There is no clear answer. It will be very interesting to see what the game plan is next week against a Pittsburgh defense that is again playing at a high level (today holding the great Tom Brady and his New England passing attack under wraps).
On the defensive side of the ball, Terrell Suggs had perhaps the game of his life. He sacked Kolb once, but barely missed on two others, had nine tackles (at least four for losses), and hit Kolb as he was throwing to force the lame duck that Jameel McClain would ultimately intercept.
Paul Kruger had his first multi-sack day as a Raven, hauling Kolb down twice. As a whole, the defense racked up six sacks on the day, and had another overall strong performance, allowing only 207 total yards and stopping 9/11 Arizona third-down tries.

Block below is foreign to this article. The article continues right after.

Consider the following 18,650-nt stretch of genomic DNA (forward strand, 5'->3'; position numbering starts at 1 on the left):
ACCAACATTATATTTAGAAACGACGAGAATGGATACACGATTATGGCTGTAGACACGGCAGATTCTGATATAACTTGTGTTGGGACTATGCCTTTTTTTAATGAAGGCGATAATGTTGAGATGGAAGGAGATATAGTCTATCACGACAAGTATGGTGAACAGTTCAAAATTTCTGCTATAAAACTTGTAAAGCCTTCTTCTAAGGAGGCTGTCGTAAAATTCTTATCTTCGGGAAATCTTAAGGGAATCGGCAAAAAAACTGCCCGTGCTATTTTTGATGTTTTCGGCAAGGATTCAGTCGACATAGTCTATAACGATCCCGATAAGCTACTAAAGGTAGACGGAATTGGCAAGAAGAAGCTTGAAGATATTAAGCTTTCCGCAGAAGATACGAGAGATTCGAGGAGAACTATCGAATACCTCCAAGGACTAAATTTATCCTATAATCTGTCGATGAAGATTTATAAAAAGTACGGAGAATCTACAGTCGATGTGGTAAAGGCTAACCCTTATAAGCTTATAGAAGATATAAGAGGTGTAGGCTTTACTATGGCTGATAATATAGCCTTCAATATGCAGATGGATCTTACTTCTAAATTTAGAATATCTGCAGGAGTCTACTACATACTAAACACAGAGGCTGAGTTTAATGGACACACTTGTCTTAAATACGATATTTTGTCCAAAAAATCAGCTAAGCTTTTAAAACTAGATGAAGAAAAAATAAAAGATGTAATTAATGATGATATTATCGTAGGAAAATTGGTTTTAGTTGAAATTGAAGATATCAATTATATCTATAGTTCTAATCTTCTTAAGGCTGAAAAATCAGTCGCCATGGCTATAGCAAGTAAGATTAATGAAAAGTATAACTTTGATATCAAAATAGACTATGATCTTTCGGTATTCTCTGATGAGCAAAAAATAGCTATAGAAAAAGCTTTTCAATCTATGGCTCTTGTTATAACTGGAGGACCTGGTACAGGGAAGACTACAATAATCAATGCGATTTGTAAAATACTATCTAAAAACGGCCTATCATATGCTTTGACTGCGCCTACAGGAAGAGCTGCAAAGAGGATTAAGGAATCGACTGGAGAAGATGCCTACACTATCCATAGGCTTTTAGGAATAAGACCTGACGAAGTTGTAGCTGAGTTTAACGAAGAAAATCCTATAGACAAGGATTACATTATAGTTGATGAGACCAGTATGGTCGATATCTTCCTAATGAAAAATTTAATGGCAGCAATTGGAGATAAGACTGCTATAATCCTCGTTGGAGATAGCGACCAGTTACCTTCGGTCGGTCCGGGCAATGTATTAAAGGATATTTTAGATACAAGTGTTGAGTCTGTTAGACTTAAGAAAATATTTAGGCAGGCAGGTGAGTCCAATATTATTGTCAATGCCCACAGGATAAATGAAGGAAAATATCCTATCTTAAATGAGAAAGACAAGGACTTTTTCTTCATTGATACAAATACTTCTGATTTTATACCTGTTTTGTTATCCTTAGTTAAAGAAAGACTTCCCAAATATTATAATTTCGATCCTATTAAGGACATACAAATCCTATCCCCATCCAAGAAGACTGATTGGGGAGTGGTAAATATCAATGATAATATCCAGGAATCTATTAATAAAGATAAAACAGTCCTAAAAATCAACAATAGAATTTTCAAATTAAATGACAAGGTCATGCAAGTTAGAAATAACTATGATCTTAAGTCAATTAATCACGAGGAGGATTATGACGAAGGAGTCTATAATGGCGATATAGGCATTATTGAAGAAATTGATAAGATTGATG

This schizophrenic B’More team needs to find some consistency, and fast. They travel to Heinz Field next week, and since nobody told the Patriots that Pittsburgh is now old and slow, the Steelers and Ravens enter the game even in the loss column with two each. Following that, they travel cross-country to take on Seattle before coming home for crucial matchups against the upstart Bengals (5-2) and 49ers (6-1).
The team that played the final two quarters on Sunday – and not the one that played the previous six – needs to show up for these games.
On offense, anyway.
The defense is fine.
It would also be great if some of these fumbles would start bouncing to the good guys.